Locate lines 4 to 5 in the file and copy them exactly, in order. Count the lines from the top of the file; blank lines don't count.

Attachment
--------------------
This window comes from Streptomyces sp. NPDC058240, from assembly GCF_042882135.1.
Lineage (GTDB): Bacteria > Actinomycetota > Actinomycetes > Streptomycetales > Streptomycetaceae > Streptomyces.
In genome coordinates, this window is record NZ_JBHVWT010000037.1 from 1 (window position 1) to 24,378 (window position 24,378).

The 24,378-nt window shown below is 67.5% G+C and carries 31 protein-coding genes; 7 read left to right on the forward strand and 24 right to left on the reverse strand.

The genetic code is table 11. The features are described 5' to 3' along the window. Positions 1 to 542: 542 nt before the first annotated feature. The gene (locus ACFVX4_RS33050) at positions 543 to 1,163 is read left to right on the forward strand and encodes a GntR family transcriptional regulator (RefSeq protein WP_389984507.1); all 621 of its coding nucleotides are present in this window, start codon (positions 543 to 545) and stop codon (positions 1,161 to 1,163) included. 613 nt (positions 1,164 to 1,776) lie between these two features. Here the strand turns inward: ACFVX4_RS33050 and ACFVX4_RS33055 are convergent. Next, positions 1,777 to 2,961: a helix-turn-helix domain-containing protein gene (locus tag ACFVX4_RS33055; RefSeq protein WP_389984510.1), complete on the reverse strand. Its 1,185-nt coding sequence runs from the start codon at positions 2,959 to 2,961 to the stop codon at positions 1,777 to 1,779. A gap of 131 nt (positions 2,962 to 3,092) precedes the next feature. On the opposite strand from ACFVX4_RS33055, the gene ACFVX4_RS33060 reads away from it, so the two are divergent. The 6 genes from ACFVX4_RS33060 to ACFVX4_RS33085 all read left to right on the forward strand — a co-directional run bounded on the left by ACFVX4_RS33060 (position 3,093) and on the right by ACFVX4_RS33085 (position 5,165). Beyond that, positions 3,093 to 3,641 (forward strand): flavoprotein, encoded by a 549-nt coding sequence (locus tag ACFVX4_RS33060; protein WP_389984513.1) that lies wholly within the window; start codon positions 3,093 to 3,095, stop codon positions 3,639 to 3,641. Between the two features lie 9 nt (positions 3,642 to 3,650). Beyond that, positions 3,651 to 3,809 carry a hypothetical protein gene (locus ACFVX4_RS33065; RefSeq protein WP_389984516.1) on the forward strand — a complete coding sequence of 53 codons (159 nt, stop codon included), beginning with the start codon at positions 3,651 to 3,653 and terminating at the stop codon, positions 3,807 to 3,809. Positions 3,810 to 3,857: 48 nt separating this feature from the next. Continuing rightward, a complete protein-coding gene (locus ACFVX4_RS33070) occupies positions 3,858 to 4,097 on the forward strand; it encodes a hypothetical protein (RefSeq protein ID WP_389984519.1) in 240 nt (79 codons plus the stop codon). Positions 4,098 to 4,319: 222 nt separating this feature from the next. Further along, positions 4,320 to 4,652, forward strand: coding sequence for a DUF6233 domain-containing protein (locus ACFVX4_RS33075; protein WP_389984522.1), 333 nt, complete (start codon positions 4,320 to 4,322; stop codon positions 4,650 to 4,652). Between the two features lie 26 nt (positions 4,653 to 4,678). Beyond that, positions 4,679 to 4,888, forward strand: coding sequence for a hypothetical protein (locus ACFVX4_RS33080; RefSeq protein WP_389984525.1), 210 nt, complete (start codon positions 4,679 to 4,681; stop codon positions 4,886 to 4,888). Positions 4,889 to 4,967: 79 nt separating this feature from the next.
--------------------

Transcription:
The 24,378-nt window shown below is 67.5% G+C and carries 31 protein-coding genes; 7 read left to right on the forward strand and 24 right to left on the reverse strand.

The genetic code is table 11. The features are described 5' to 3' along the window. Positions 1 to 542: 542 nt before the first annotated feature. The gene (locus ACFVX4_RS33050) at positions 543 to 1,163 is read left to right on the forward strand and encodes a GntR family transcriptional regulator (RefSeq protein WP_389984507.1); all 621 of its coding nucleotides are present in this window, start codon (positions 543 to 545) and stop codon (positions 1,161 to 1,163) included. 613 nt (positions 1,164 to 1,776) lie between these two features. Here the strand turns inward: ACFVX4_RS33050 and ACFVX4_RS33055 are convergent. Next, positions 1,777 to 2,961: a helix-turn-helix domain-containing protein gene (locus tag ACFVX4_RS33055; RefSeq protein WP_389984510.1), complete on the reverse strand. Its 1,185-nt coding sequence runs from the start codon at positions 2,959 to 2,961 to the stop codon at positions 1,777 to 1,779. A gap of 131 nt (positions 2,962 to 3,092) precedes the next feature. On the opposite strand from ACFVX4_RS33055, the gene ACFVX4_RS33060 reads away from it, so the two are divergent. The 6 genes from ACFVX4_RS33060 to ACFVX4_RS33085 all read left to right on the forward strand — a co-directional run bounded on the left by ACFVX4_RS33060 (position 3,093) and on the right by ACFVX4_RS33085 (position 5,165). Beyond that, positions 3,093 to 3,641 (forward strand): flavoprotein, encoded by a 549-nt coding sequence (locus tag ACFVX4_RS33060; protein WP_389984513.1) that lies wholly within the window; start codon positions 3,093 to 3,095, stop codon positions 3,639 to 3,641. Between the two features lie 9 nt (positions 3,642 to 3,650). Beyond that, positions 3,651 to 3,809 carry a hypothetical protein gene (locus ACFVX4_RS33065; RefSeq protein WP_389984516.1) on the forward strand — a complete coding sequence of 53 codons (159 nt, stop codon included), beginning with the start codon at positions 3,651 to 3,653 and terminating at the stop codon, positions 3,807 to 3,809. Positions 3,810 to 3,857: 48 nt separating this feature from the next. Continuing rightward, a complete protein-coding gene (locus ACFVX4_RS33070) occupies positions 3,858 to 4,097 on the forward strand; it encodes a hypothetical protein (RefSeq protein ID WP_389984519.1) in 240 nt (79 codons plus the stop codon). Positions 4,098 to 4,319: 222 nt separating this feature from the next. Further along, positions 4,320 to 4,652, forward strand: coding sequence for a DUF6233 domain-containing protein (locus ACFVX4_RS33075; protein WP_389984522.1), 333 nt, complete (start codon positions 4,320 to 4,322; stop codon positions 4,650 to 4,652). Between the two features lie 26 nt (positions 4,653 to 4,678). Beyond that, positions 4,679 to 4,888, forward strand: coding sequence for a hypothetical protein (locus ACFVX4_RS33080; RefSeq protein WP_389984525.1), 210 nt, complete (start codon positions 4,679 to 4,681; stop codon positions 4,886 to 4,888). Positions 4,889 to 4,967: 79 nt separating this feature from the next.